(psst…the man on the left, David E, was a contributor and reviewer to HANZAB for those that know the Aussie/NZ 7 volume Bird Bible) 

Red Necked Phalarope Twitch

Everyone is delighted to observe the rarity…

Red Necked Phalarope Twitch

Fellow obsessive Twitchers – Dave and Gio

Red Necked Phalarope, WTP

The little white dot is a Red Necked Phalarope

Red Necked Phalarope, WTP

Red Necked Phalarope – a  lonely little bird, a long way from home and lifer 330

Cape Barren Geese, WTP

Large Cape Barren Geese conducting a flyby and stirring up the twitchers…

 

 

Goschen! It was a good day to Twitch…

Late last year a sighting report came in for a Long Billed Dowitcher – a bird that usually heads down the American side of the Pacific on Summer migration from Siberia. This one seemed to have mistakenly come down the Australasian Migration Highway. It was the first time one had been seen in Australia let alone so far south and into Victoria. I got up early and with a birding mate made the 3 hour drive for my first real twitch to get a single bird onto my life list – one that may never been seen again in Australia. Within 15 mins of arriving at Lake Tutchewop we found the bird thanks to a line up of spotting scopes and photographers. It was cold and windy and after recent rains the lake’s wide sandy foreshore had turned to sticky slippery mud. I did not take any photos (other than two iPhone shots)  but had some nice clear views of the red/brown shorebird via my scope.

Spotting Scopes, Lake Tutchewop, Vic,

Spotting scopes lined up, Lake Tutchewop, Vic,

Lake Tutchewop, Vic,

Lake Tutchewop, Vic – to get close up images several keen photographers crawled forward of the main group and stayed low in the mud to make sure they did not spook the Dowitcher and the other waders in the water.

Having been very lucky and finding the bird so soon (many other twitchers making the long trip took hours or days to find it and several never saw it all due to it flying around the vast lake at different times of the day) we decided to make the most of the location and head over to Goschen Bushland Reserve, near Swan Hill. Goschen is a small grassy Mallee woodland remnant, site of a planned, partially built but abandoned town with an old hall, tennis courts and facilities – all now derelict. Several hours of exploring the area can produce a good list of mallee birds not generally found further south and some nice pictures.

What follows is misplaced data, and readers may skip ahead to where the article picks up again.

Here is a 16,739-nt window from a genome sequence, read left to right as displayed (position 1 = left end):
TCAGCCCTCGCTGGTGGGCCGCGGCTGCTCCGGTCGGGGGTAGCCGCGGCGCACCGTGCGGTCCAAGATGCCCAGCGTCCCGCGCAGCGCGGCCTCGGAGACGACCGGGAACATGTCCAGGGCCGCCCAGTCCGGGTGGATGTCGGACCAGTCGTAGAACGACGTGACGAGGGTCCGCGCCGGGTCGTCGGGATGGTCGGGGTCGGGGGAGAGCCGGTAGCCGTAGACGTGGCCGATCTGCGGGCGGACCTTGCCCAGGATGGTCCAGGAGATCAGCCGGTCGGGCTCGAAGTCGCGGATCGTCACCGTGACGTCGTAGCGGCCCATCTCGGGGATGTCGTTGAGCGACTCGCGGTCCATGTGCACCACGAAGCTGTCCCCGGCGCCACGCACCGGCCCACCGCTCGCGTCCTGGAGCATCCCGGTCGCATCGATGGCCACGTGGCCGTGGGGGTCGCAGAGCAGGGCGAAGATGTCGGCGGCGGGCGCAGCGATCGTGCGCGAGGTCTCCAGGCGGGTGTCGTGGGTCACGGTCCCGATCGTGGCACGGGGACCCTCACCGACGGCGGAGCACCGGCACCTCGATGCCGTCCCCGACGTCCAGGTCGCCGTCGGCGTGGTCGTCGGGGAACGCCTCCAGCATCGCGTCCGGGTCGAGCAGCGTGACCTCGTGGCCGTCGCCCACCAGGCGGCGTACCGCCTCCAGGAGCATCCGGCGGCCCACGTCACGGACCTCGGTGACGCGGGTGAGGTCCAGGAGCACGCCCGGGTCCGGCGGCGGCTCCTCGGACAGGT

Hooded Robin, Goschen,

Hooded Robin, Goschen

Hooded Robin II, Goschen

Hooded Robin II, Goschen

Singing Honeyeater,

Singing Honeyeater

Singing Honeyeater,

Singing Honeyeater II

Singing Honeyeater,

Singing Honeyeater III

White Browed Woodswallow

White Browed Woodswallow

White Browed Woodswallow

White Browed Woodswallow II

White Browed Woodswallow

White Browed Woodswallow III

On the way home we passed through Lake Boga and watched  White Breasted Woodswallows feeding their chicks.

White Breasted Woodswallows, Lake Boga

White Breasted Woodswallows, Lake Boga – parent with a nice sized dragonfly

White Breasted Woodswallows, Lake Boga

White Breasted Woodswallows, Lake Boga

White Breasted Woodswallows, Lake Boga

White Breasted Woodswallows:  just like real estate – it is all about position – the chick in the middle kept missing out….bad position.

White Breasted Woodswallows, Lake Boga

White Breasted Woodswallow chicks waiting patiently for their next feed.